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Center for Weight and Health

      Center for Weight and Health. University of California, Berkeley, College of Natural Resources, School of Public Health, 1999 to present. Center for Weight and Health, 2180 Dwight Way, Suite C, Berkeley, CA 94704. http://www.cwh.berkeley.edu. Accessed April 23, 2013.
      Obesity is a worldwide problem affecting different age groups. Several risk factors are associated with obesity; these include, but are not limited to, physical inactivity, cardiovascular disease, cancer, and even death.

      Vollrath ME, Hampson SE, Jùlíusson PB. Children and eating: personality and gender are associated with obesogenic food consumption and overweight in 6- to 12-year-olds. Appetite. 2012;58:1113–1117.

      Kolodinsky J, Goldstein A, Roche E. Childhood obesity, food choice and market influence. In: Global Perspectives on Childhood Obesity. Elsevier; 2011:475-486.

      Various factors predispose the onset of obesity, such as dietary intake, sedentary lifestyle, and genetics. This Web site includes information to help prevent some risk factors associated with obesity, and thus will help decrease morbidity and mortality rates not just in the US, but worldwide, because the Web site is accessible to a larger number of people.
      Upon entering the site, areas are shown that the Center for Weight and Health identify within a community as being part of the solution to preventing childhood obesity. Information for child care, schools, cooperative extensions, and so forth is provided. Within each area, the Web site provides information for partnering with communities, evaluating programs, informing policy, sharing best practices, and providing tools to prevent child obesity. The site is well organized and resources are relevant to ways to improve the health of children and their families in diverse settings. All information provided is evidence-based and up-to-date, not just about adolescents, but also those who are under 5 years of age, who are usually underrepresented. Information about deaths attributed to obesity and how to calculate them, as well as US Centers for Disease Control and Prevention growth charts are easily found; thus, readers will find answers to all of their queries just with a click.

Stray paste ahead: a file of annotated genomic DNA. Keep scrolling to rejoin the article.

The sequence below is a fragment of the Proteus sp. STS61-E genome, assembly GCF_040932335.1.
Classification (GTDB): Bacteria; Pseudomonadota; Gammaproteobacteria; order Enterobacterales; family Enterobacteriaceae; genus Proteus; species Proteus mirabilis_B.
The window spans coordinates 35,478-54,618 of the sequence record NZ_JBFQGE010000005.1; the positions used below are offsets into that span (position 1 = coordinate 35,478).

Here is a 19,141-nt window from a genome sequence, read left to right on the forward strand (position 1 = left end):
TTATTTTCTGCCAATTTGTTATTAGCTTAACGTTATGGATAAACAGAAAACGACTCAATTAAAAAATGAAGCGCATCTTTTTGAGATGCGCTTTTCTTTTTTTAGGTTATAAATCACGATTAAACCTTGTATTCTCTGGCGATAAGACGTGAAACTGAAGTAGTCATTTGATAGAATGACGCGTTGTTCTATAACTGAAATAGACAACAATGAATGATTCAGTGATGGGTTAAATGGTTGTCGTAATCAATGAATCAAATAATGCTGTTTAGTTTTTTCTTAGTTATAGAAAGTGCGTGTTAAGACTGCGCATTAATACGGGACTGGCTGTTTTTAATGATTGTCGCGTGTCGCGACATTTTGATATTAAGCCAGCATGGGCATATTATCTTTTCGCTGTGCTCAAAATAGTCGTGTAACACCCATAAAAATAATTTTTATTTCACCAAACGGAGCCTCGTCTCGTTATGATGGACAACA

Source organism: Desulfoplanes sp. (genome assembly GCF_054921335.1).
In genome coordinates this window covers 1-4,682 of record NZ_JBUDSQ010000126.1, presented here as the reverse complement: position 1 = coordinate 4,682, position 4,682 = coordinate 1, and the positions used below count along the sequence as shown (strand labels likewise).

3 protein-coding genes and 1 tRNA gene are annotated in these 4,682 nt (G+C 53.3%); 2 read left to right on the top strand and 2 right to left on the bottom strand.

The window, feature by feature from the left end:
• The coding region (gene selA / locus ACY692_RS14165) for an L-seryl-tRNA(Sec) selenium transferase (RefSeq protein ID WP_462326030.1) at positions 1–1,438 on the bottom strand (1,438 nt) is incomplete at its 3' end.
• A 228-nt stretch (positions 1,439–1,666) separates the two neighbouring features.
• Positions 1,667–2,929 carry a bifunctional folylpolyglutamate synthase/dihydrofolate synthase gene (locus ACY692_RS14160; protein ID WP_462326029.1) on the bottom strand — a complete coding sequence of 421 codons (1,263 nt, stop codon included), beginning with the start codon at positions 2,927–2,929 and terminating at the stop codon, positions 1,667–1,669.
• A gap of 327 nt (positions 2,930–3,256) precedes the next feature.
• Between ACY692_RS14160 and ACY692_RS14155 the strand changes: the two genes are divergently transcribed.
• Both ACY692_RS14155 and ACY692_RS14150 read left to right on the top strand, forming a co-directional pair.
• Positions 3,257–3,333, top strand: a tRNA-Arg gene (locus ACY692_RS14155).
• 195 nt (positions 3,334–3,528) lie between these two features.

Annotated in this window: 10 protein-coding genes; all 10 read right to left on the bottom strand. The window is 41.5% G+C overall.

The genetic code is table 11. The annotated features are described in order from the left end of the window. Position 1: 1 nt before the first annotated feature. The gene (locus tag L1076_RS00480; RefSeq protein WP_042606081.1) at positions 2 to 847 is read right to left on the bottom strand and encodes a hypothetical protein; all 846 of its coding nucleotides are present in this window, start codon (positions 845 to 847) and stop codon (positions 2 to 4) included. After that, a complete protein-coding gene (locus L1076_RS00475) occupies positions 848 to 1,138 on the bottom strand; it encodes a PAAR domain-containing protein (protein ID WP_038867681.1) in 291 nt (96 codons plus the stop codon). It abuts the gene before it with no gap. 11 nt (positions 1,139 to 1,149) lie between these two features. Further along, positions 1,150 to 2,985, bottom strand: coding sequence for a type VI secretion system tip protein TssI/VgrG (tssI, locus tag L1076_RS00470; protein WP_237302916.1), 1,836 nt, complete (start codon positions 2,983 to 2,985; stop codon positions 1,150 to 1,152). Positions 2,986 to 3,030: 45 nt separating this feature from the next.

Numerous valuable and interesting resources are included that could be easily accessed by individuals with different educational backgrounds, including but not limited to health professionals, but also members of the general population who want to obtain basic, simple, and professional information about obesity, physical activity, and related topics. For example, under most topics there is a section about Reports and Reviews. Instead of linking to the article, the Web site summarizes it.
      The Web site also has a search function for further information and ways to contact the Center. Most articles can be downloaded for those who need more details about certain topics. As a nutrition professional, after navigating all the icons in the Web sites, this author found it easy to search through the Web site and get valuable information in a short time. Furthermore, the Center offers the opportunity of joining a list serve, to be notified about information available on the Web site. Subscribers are sent detailed information about upcoming events such as seminars and their objectives and presenters.
      It would be attractive if international issues were presented. Studies conducted with participants from developing and developed countries would attract an international audience. Also, current research and ongoing projects could not be found on the Web site. Information about the latest updates needs to be provided. It would also be attractive if some of the fact sheets were presented in different languages, so as to target non-English natives.
      The readers of JNEB will definitely benefit from the information presented in the Web site because it provides information about educational materials and focuses on the nutritional health of the nations.
      Cite this article as El Shikieri ABIM. Center for Weight and Health [Educational Material Review]. J Nutr Educ Behav. 2014;46:88.e1-e2.

      References

      1. Vollrath ME, Hampson SE, Jùlíusson PB. Children and eating: personality and gender are associated with obesogenic food consumption and overweight in 6- to 12-year-olds. Appetite. 2012;58:1113–1117.

      2. Kolodinsky J, Goldstein A, Roche E. Childhood obesity, food choice and market influence. In: Global Perspectives on Childhood Obesity. Elsevier; 2011:475-486.